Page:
N.C. Senate OKs malpractice reform
Posted March 2, 2011
Updated March 3, 2011
The North Carolina Senate gave approval Wednesday to a sweeping overhaul of the state's medical malpractice laws.
Senate Bill 33 would give emergency room doctors more protection against lawsuits by changing their malpractice standard from ordinary negligence to “gross negligence.”
Supporters say the change is needed because federal law doesn’t let emergency room doctors choose their patients. They’re required to treat anyone who needs help, no matter how difficult the case or how many other patients they’re treating at the time. That makes emergency medicine a riskier specialty than other areas of practice.
The bill’s opponents say the change is too extreme. Sen. Josh Stein, D-Wake, says “gross negligence” requires “willful” misconduct. He told the Senate an emergency room provider “would have to be drunk, on drugs or engaged in some other outrageous behavior” to be liable for his or her mistakes under the new standard.
“How does this promote patient safety?” Stein asked. “Negligence still exists, but the victim pays for it. The responsible party pays nothing. That’s not fair.”
Another controversial provision would cap non-economic damages for patients at $500,000. Economic damages (lost earnings) and medical payments would not be capped. Bill sponsor Sen. Tom Apodaca, R-Henderson, says the cap will lower the cost of malpractice insurance, especially in high-risk specialties like obstetrics and neurology.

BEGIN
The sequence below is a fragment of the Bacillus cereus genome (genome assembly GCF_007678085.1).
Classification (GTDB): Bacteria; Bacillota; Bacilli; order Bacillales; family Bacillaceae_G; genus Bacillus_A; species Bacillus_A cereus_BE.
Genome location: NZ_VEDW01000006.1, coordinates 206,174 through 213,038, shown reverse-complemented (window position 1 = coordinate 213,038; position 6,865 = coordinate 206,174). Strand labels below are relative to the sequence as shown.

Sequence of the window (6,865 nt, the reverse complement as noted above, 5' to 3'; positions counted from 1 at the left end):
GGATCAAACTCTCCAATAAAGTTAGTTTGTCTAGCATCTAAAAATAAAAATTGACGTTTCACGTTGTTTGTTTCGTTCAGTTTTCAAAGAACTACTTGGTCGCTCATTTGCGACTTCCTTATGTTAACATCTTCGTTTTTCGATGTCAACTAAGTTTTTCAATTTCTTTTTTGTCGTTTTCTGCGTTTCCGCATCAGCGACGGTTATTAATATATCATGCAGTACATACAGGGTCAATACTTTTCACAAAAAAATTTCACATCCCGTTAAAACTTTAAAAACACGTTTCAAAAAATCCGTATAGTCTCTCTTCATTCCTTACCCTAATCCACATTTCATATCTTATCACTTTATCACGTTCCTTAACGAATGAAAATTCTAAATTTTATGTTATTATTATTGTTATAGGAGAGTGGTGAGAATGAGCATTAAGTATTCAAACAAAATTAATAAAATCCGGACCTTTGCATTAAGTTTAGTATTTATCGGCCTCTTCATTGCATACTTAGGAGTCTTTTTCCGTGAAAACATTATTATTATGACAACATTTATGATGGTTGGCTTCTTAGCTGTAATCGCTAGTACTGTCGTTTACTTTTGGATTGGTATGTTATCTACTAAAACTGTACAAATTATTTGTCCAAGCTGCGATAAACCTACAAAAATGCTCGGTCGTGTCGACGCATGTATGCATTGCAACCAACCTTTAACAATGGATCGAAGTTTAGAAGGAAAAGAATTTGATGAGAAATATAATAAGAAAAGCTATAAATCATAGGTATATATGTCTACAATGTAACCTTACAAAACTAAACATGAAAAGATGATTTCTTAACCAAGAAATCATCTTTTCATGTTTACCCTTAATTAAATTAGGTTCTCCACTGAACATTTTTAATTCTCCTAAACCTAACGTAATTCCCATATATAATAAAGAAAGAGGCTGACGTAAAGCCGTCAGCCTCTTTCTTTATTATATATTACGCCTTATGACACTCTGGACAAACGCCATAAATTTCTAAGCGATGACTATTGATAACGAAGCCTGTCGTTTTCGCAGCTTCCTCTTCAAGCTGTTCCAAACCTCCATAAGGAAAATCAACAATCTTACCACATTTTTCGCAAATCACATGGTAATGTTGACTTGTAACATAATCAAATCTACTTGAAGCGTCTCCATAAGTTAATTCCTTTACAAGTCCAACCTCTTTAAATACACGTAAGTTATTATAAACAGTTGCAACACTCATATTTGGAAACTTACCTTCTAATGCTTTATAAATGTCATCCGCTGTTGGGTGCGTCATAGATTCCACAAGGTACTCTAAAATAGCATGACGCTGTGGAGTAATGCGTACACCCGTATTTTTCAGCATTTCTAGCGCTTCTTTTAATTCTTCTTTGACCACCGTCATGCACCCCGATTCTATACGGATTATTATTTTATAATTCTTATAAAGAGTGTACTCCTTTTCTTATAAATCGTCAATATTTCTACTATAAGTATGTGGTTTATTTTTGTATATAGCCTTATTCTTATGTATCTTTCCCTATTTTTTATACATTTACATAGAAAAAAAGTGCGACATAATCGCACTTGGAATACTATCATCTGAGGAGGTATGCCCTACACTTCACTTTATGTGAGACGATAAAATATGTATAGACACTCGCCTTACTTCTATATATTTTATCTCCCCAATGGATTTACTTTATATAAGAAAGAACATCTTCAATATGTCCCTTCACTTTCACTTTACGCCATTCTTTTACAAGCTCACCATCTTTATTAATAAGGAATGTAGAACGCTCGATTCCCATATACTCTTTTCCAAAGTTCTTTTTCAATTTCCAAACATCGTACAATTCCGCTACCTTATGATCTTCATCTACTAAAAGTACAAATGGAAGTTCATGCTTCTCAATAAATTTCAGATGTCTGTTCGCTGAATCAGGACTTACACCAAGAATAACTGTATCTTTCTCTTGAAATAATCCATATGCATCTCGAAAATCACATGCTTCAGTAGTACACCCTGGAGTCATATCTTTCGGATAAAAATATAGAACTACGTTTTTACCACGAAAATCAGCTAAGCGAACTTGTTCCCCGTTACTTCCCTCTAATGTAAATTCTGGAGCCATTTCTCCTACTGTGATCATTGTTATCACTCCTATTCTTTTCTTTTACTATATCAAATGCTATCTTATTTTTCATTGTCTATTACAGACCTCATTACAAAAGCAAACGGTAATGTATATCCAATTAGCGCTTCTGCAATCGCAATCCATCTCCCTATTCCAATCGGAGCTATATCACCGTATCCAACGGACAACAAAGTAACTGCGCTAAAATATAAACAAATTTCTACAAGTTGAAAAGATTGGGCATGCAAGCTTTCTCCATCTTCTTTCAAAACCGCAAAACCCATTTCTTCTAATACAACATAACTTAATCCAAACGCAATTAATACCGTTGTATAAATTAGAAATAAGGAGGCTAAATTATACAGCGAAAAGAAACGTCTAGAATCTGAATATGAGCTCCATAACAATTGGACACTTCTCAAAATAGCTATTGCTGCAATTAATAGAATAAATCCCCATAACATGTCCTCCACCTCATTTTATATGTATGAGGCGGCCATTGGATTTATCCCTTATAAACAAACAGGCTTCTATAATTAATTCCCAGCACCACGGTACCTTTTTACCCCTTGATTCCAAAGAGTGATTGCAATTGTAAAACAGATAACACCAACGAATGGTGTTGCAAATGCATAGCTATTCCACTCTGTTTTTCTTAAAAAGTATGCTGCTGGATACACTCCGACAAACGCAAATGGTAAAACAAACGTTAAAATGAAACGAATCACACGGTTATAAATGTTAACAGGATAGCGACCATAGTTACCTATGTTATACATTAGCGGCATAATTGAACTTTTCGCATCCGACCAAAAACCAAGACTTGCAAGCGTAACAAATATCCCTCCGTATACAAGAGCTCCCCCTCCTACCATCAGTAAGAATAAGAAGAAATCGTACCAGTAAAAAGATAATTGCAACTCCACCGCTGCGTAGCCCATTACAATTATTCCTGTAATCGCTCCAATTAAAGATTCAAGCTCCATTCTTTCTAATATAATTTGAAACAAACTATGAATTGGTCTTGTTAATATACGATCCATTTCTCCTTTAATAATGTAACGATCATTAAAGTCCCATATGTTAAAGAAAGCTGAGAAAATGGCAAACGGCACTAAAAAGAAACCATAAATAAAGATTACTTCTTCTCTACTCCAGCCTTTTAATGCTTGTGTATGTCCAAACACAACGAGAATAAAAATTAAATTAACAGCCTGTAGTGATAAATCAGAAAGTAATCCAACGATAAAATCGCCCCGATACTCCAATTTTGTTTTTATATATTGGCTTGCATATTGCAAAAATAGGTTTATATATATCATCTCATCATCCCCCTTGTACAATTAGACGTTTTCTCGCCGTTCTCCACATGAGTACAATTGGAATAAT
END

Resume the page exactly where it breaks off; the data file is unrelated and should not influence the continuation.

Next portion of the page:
Critics of the cap on lost earning potential say they don’t think it should apply to measurable injuries like paralysis, brain damage or death. They say it would create “tremendous inequity” in the system.
“A child who loses both arms and both legs is worth $500,000,” said Senate Minority Leader Martin Nesbitt, “but a surgeon who loses both arms and both legs is worth tens of millions. If you’re worth a whole lot in earning power, then you’re worth a whole lot as a human being. I don’t think that’s what we want to do.”
Sen. Dan Clodfelter, D-Mecklenburg, argued that capping damages is unconstitutional – an opinion shared by former North Carolina Supreme Court Chief Justice I. Beverly Lake Jr.
“North Carolina citizens have a ‘sacred and inviolable right’ to have a jury determine the amount of compensatory damages, including non-economic damages, under our constitution,” Lake wrote in a letter to the Senate. “The right to have a jury make that decision cannot be eliminated or restricted by the General Assembly.”
But the bill’s sponsors don’t agree with that argument. They say malpractice reform will lead to lower health-care costs and more access to doctors, especially in underserved rural areas. The measure passed the Senate by a 34-13 margin, with six Democrats voting for it, including two who are physicians. The House is likely to take it up next week.